March 2014

The One Country with a Tradition of Women Imams? (China!)
China’s Female Imams Carrying on Ancient Islamic Tradition
Huey Fern Tay, Radio Australia, March 6, 2014

Imam Ge Caixia leads a group of women In China’s Henan province. – Photo: ABCChina isn’t the heartland of Islam, but it is the only country in the world to have a long history of female imams. A small group of women in central China’s Henan province have been imams in their community for centuries. This part of China is home to less than four percent of China’s roughly 23 million Muslims. The believers are from an ethnic minority known as the Hui. 

A group of Muslim grandmothers wander into a mosque behind an ancient city wall shortly before noon prayers on a Friday. A crowd of 50 soon fill the prayer room. Ge Caixia is their religious leader, a female imam in the mosque that’s dedicated only to women…

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Christian Cathedral Planned for Bahrain
Catholicism Growing in Heart of Muslim World
John L. Allen Jr., The Boston Globe, March 8, 2014

King Hamad bin Isa Al Khalifah of Bahrain has recently agreed to donate land for the construction of a Catholic church. – Photo: EPAFrom the “not what you might expect” files, here’s a fact about Catholicism in the early 21st century that flies in the face of conventional wisdom: It’s growing by leaps and bounds in the heart of the Muslim world.

Many Americans have heard or read reports about an exodus of Christians out of the Middle East, and in terms of the indigenous Arab Christian population that’s all too real. Christians now make up only five percent of the region’s population, down from 20 percent a century ago. In places like Iraq, whole Christian communities are on the brink of extinction.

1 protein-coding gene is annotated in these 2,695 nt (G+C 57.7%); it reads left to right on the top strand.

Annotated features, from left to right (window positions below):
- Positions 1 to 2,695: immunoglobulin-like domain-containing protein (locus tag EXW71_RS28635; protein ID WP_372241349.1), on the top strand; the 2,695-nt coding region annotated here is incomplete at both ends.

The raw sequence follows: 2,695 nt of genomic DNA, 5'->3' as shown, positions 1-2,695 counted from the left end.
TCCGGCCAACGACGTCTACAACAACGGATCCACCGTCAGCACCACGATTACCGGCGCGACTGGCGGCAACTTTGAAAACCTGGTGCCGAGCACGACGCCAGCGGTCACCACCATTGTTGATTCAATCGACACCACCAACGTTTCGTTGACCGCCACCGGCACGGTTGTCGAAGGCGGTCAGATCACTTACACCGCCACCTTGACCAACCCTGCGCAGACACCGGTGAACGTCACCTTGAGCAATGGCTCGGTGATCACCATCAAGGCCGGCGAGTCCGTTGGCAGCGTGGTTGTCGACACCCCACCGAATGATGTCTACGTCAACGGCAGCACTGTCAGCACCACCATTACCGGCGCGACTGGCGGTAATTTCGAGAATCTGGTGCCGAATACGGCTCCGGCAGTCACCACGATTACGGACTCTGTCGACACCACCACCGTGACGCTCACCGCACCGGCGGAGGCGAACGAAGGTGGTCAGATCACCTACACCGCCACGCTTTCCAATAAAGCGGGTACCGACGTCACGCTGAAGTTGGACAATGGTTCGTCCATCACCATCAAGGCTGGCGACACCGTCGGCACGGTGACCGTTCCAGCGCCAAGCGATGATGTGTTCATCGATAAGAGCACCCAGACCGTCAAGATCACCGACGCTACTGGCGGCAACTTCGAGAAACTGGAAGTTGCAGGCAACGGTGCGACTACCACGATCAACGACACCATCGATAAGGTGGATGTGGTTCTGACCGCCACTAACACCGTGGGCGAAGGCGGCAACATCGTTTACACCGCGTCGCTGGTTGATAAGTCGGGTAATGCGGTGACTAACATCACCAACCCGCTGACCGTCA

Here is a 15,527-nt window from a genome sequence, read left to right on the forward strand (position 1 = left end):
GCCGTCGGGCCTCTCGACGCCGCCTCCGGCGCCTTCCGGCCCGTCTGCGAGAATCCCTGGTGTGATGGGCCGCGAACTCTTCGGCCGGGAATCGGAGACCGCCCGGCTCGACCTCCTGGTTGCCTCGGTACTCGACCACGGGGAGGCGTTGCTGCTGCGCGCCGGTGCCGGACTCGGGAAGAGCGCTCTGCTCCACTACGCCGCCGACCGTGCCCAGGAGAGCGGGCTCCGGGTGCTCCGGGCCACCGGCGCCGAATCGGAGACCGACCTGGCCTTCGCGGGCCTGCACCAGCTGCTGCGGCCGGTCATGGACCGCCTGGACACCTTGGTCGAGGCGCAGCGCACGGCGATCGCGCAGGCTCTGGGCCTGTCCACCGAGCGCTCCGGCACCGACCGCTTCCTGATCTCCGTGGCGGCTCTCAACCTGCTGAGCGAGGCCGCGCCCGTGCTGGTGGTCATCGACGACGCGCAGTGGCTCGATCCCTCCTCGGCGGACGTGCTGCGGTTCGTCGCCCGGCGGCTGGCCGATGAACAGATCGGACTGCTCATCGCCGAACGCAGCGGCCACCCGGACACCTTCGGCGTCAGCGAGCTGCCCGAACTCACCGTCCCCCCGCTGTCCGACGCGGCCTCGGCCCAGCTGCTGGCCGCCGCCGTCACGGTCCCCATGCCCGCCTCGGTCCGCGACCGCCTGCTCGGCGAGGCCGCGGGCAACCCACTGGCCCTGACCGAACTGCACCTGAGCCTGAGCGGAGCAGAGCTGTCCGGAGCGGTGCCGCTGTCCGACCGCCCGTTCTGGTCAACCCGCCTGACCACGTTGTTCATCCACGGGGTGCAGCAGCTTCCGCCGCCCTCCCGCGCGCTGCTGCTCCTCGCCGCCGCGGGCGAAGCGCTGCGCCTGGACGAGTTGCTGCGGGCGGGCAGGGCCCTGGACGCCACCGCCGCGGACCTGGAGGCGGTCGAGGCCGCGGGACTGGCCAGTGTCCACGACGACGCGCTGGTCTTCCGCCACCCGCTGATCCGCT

Yet the Arabian Peninsula today is also, improbably, seeing one of the most dramatic Catholic growth rates anywhere in the world. The expansion is being driven not by Arab converts, but by foreign ex-pats whom the region increasingly relies on for manual labor and domestic service. Filipinos, Indians, Sri Lankans, Pakistanis, Koreans, and members of other nationalities are becoming the new working poor in some of the world’s wealthiest societies. The result is a Catholic population on the peninsula estimated at around 2.5 million... 

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Believers and Nonbelievers Join Hands
Interfaith Social Action Group BREAD Makes Change to Include Nonbelievers
JoAnne Viviano, The Columbus Dispatch, February 21, 2014

3,200 attend a BREAD event in Columbus last year. – Photo: BREAD FacebookAn interfaith group that has worked on social issues during the past 18 years has tweaked the wording in some of its materials to be more inclusive of people who do not believe in God.

Building Responsibility, Equality And Dignity, referred to as BREAD, made the change after members of the First Unitarian Universalist Church of Columbus requested it, said the Rev. Tim Ahrens, an immediate past co-president and senior minister at First Congregational Church United Church of Christ.

The move, Ahrens said, will help add volunteers to pursue social justice with the group’s 54 congregations. He stressed that “God” remains part of the statement because “God does matter, and God language does matter to a vast majority of our congregations.”

Gleb Tsipursky said he and some other First Unitarian Universalist Church members do not believe in a god or gods. A humanist, he believes not in a higher power but in reason and humanity.

He was among those who asked for the change…

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Nottingham Council House – Photo: WikipediaReligious-Civic Partnership to Fund Interfaith Development
Multi-Faith Fund to Unite Communities
Nottingham Post (UK), March 4, 2014

NOTTINGHAM is in line for a share of £3 million to bring together multi-faith communities.

Near Neighbours is a partnership between the Church Urban Fund and the Archbishop’s Council and is funded by the Department for Communities and Local Government.

The latest Government money will mean its expansion to include Nottingham.

Community and social projects that involve faith groups working together are eligible to apply to the fund for grants of up to £5,000…

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Sanskrit Revival at Southern California University
Hindu-Americans Aren’t Writing off Sanskrit Just Yet
Melissah Yang, USC Annenberg Knight Program on Media and Religion, February 28, 2014

Arshya Gurbani – Photo: Melissa YangArshya Gurbani, president of USC’s Hindu Student Organization, hopes one day to learn Sanskrit to better connect with her faith.